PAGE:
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Wild CapitalNature's Economic and Ecological Wealth$
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Barbara K. Jones

Print publication date: 2019

Print ISBN-13: 9781683401049

Published to Florida Scholarship Online: May 2020

DOI: 10.5744/florida/9781683401049.001.0001

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PRINTED FROM FLORIDA SCHOLARSHIP ONLINE (www.florida.universitypressscholarship.com). (c) Copyright University Press of Florida, 2021. All Rights Reserved. An individual user may print out a PDF of a single chapter of a monograph in FLASO for personal use.date: 20 September 2021

Creating Wild Capital from the Ecosystem Services Model

Creating Wild Capital from the Ecosystem Services Model

Chapter:
(p.12) 1 Creating Wild Capital from the Ecosystem Services Model
Source:
Wild Capital
Author(s):

Barbara K. Jones

Publisher:
University Press of Florida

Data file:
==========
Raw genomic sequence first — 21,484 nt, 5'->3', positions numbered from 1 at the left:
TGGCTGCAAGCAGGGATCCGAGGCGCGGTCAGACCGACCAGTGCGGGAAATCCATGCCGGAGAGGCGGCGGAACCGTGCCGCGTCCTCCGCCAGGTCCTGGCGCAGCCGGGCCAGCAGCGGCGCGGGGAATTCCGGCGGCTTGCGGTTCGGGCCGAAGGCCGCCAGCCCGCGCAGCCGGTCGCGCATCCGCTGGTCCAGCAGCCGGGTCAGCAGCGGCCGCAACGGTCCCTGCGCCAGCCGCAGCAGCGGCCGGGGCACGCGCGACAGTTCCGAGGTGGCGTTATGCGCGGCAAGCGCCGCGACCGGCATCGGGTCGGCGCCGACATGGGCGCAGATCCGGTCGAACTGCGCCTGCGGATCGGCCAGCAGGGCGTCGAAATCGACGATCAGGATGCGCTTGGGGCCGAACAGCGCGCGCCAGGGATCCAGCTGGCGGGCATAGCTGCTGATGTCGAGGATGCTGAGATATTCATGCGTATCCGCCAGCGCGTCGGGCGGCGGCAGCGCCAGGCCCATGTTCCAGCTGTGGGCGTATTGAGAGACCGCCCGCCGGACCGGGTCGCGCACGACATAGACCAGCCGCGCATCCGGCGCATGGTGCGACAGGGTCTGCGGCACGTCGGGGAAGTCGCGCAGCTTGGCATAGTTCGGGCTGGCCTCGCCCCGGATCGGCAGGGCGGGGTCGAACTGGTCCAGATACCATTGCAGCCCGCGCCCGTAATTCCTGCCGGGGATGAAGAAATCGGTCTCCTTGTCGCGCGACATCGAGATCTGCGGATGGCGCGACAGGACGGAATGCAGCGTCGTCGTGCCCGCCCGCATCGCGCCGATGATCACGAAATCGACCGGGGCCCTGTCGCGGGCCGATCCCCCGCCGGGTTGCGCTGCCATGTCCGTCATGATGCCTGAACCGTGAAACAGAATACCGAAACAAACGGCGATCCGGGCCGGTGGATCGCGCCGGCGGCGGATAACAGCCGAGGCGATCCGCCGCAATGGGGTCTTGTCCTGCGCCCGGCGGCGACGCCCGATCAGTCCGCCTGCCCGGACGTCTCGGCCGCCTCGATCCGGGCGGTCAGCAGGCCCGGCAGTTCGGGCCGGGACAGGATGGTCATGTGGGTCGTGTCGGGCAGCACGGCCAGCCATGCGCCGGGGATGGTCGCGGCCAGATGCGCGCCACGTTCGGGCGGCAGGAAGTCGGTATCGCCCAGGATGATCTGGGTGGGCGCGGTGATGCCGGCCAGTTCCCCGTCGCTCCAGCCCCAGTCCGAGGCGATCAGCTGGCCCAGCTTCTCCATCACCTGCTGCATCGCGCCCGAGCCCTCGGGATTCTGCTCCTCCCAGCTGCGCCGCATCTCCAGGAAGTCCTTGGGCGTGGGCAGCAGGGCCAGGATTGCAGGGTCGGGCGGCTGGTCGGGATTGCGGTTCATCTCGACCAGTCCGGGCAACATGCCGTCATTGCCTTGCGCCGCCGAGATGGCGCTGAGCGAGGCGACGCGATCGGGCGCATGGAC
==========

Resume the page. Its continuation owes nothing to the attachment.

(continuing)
DOI:10.5744/florida/9781683401049.003.0002

By failing to assign nature value in our current Anthropocene, the opportunity costs of diminishing biodiversity are not recognized in the marketplace, leading to significant negative consequences for both nature and humanity. Polluting water, destroying habitats, or exterminating species should each lessen nature’s value, but if nature has never been assigned a value, that loss is not recognized and development becomes the default. The words “wild capital” remind us that nature should be viewed as an asset like any other, and that in doing so we are better equipped to appreciate its long-term worth. Since the ecosystem services model (ES) ties together the ecological, social, and economic needs of human well-being, it is well situated to assign nature value and from that make a case for nature as natural capital. To assist in policy decisions, ES has offered a path based on the language of economics, making it appealing to economists, while to conservationists, it has turned an argument about the negative effects of development on wildlife into a more fruitful dialogue about how beneficial conservation is for human well-being. ES is also compatible with efforts at sustainability and the goals of the Endangered Species Act (ESA) and 2005 Millennium Ecosystem Assessment.

Keywords:   2005 Millennium Ecosystem Assessment, Sustainability, Biodiversity, Economics, Ecosystem services model, Wild capital, Anthropocene, Endangered Species Act, Conservation

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